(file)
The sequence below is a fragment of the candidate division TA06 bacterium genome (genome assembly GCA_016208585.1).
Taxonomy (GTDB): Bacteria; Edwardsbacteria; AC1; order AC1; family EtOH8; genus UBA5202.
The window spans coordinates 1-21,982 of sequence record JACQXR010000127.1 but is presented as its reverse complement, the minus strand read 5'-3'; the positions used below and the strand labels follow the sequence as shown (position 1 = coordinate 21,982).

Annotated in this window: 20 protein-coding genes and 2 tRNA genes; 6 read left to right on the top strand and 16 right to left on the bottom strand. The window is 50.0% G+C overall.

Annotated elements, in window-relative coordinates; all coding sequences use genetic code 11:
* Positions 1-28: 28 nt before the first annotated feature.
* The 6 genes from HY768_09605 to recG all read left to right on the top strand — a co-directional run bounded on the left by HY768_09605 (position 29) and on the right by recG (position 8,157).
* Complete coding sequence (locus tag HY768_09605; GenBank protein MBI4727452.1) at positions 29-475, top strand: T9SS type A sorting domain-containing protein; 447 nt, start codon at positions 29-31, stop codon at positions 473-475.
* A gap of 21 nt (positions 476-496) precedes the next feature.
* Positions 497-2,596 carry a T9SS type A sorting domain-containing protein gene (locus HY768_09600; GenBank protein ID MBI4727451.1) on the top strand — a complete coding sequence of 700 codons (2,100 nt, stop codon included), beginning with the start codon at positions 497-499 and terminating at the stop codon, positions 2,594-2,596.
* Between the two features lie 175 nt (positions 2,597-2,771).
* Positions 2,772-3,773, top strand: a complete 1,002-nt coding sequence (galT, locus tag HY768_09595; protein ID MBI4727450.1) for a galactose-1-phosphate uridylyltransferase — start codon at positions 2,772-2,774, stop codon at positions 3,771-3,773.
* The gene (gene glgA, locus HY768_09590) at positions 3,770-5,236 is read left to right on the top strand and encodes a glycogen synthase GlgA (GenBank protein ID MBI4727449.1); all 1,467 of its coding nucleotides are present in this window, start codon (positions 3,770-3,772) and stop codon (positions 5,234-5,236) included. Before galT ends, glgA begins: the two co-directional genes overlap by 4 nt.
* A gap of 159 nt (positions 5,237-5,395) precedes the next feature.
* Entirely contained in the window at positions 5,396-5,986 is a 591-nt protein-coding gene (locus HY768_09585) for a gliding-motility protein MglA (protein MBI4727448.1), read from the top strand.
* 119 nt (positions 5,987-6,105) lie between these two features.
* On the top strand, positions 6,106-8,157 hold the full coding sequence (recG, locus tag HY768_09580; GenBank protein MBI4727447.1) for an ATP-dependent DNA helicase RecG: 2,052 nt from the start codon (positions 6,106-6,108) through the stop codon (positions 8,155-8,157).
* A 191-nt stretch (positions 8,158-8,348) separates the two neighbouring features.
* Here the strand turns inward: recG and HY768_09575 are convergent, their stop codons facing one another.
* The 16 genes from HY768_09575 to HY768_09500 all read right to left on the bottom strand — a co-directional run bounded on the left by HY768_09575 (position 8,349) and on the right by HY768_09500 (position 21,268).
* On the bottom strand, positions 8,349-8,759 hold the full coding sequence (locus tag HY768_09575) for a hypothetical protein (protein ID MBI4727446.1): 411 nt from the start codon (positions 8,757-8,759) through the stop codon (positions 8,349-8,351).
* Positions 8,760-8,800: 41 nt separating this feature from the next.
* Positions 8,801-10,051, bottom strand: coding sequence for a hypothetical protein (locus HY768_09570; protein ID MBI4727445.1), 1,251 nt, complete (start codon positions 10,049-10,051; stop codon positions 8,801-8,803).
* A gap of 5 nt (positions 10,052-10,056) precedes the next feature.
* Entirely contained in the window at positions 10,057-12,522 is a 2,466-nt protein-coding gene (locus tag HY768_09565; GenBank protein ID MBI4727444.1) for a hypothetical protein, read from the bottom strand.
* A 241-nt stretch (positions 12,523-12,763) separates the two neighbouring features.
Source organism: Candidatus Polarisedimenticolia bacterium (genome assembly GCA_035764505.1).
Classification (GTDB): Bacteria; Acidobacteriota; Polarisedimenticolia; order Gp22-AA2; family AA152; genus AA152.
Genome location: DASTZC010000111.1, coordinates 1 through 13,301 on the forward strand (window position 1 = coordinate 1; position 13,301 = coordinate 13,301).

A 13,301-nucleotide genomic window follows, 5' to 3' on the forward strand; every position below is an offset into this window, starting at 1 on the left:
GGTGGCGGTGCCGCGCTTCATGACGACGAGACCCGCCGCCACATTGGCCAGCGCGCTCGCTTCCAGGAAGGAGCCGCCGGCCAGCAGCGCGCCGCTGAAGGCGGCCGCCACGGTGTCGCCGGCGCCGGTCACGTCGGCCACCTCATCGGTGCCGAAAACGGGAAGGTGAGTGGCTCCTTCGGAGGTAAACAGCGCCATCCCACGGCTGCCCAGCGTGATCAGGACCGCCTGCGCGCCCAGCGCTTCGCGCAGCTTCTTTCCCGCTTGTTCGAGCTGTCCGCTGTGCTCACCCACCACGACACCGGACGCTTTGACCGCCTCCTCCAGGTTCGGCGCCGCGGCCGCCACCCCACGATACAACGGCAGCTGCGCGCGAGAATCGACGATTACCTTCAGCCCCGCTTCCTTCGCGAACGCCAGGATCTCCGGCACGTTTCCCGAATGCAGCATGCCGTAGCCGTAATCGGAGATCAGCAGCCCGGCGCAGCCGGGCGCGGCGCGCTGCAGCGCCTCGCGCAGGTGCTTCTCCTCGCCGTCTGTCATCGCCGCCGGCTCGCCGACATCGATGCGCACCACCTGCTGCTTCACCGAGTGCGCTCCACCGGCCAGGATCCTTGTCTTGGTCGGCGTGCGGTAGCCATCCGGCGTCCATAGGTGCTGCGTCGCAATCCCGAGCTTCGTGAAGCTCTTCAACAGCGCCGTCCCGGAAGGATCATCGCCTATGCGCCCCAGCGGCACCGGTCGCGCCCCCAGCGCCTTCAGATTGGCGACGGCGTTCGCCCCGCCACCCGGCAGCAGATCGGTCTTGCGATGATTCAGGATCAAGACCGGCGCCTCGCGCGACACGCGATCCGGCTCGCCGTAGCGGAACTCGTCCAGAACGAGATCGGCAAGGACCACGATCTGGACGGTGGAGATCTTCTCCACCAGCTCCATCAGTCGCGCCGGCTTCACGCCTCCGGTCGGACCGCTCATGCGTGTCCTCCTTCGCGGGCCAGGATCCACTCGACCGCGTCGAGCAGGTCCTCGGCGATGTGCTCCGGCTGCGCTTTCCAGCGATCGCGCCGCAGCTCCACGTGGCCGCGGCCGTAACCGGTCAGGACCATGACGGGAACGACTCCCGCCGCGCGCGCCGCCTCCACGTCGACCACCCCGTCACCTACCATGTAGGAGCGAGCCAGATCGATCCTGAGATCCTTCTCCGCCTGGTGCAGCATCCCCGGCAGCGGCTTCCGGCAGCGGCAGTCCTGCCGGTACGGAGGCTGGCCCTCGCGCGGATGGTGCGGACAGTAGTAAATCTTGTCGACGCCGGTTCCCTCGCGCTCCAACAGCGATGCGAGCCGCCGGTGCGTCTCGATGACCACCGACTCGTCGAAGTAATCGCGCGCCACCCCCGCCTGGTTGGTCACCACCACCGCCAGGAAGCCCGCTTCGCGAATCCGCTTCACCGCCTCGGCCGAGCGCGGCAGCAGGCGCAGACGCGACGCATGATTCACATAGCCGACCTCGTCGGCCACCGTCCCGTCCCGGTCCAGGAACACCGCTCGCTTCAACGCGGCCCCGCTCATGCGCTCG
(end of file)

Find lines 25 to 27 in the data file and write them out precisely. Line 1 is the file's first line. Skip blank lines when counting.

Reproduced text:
* Entirely contained in the window at positions 10,057-12,522 is a 2,466-nt protein-coding gene (locus tag HY768_09565; GenBank protein ID MBI4727444.1) for a hypothetical protein, read from the bottom strand.
* A 241-nt stretch (positions 12,523-12,763) separates the two neighbouring features.
Source organism: Candidatus Polarisedimenticolia bacterium (genome assembly GCA_035764505.1).